Web Conferencing with your IPhone

Iphone and Web Conferencing

Less complicated is pretty much the American mantra.

We want it all and we don't want to have to wait for it. Drive-thru's, toll tags, tap and pay services for credits, and there's even an entire marketing campaign dedicated to why you should use your check card instead of cash. We want it quick, we want it now, and we don't have time to wait for it.

Apple cashed in when they created their iPhone system, integrating a MP3 player, a cell phone, and a mobile internet browser into a single device. Part of being less complicated definitely means that it's important to carry around less stuff in your pockets. Listen to music, answer a phone call, check your email, and the great thing about it is that you can do it all from the city park or from JFK International Airport.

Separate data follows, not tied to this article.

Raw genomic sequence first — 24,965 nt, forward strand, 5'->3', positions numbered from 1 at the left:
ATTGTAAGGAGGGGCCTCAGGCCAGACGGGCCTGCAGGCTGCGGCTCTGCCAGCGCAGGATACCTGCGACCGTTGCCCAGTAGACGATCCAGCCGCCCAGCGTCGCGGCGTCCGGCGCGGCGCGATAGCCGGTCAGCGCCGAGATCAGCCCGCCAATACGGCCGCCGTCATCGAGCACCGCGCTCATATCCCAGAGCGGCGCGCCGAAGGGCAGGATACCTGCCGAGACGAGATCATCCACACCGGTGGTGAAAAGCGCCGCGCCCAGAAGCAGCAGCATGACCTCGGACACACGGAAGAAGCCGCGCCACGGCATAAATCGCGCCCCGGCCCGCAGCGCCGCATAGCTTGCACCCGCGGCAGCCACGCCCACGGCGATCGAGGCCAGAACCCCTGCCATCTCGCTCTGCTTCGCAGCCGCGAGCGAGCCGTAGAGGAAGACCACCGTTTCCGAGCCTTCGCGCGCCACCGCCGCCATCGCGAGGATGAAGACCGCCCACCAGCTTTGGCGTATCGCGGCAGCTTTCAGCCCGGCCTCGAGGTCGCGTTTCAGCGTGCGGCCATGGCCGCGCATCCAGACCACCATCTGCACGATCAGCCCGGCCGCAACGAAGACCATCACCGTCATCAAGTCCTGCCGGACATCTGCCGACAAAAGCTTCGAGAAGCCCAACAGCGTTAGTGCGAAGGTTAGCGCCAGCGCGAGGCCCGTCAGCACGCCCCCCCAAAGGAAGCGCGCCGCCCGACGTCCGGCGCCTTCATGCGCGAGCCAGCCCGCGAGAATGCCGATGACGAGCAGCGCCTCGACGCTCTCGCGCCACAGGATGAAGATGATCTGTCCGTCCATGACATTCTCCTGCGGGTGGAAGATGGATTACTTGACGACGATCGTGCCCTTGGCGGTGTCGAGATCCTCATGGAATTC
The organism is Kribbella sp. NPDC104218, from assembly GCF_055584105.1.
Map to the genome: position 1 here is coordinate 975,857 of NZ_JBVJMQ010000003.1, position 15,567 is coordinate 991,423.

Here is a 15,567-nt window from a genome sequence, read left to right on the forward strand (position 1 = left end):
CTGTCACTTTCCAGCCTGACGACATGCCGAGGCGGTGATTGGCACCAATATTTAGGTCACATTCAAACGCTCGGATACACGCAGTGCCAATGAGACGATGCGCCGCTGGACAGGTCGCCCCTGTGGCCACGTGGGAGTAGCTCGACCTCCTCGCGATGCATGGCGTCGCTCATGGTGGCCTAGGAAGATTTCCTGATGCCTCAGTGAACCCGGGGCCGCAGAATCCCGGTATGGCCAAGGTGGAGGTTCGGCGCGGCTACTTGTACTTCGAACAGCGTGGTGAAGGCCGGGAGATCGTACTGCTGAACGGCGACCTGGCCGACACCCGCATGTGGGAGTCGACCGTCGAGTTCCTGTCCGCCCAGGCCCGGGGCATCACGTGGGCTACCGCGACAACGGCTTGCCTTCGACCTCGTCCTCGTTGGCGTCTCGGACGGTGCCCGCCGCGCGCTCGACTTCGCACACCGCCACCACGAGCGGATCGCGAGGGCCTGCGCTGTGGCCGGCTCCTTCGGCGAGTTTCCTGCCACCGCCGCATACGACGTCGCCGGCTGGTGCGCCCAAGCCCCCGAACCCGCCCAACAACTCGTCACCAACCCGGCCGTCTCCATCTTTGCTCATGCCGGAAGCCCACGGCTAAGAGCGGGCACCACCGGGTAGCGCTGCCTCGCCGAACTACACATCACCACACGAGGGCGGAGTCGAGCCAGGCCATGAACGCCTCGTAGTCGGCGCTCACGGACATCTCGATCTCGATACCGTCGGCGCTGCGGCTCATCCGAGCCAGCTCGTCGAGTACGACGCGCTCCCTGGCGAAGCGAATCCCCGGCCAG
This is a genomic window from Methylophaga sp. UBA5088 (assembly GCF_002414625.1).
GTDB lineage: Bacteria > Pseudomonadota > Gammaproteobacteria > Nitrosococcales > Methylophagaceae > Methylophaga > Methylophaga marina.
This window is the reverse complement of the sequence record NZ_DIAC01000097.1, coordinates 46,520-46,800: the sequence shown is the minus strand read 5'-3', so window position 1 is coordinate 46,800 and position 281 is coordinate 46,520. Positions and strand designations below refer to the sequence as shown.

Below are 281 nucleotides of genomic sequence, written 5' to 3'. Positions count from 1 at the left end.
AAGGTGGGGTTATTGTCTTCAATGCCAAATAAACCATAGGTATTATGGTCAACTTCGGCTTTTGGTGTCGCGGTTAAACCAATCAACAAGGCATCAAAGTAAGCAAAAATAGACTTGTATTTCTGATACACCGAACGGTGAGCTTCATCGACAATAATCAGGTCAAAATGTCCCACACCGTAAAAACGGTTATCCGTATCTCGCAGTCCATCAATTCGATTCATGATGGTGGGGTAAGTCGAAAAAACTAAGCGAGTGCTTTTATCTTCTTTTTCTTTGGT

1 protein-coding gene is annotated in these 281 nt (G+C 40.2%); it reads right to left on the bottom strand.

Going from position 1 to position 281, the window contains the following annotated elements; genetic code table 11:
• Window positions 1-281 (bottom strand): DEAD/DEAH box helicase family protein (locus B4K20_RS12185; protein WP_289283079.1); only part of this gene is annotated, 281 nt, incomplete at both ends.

The iPhone has, in many ways, eliminated the need to carry around a laptop to meet your busy lifestyle. It can also take some of the pressure off when travel is delayed or you get stuck in traffic. Gone are the days when you had to drag out the laptop, plug in the wireless card or fork over ten bucks for airport Wi-Fi just to hop on a manage your conference call, a call that you had expected to be in your office for.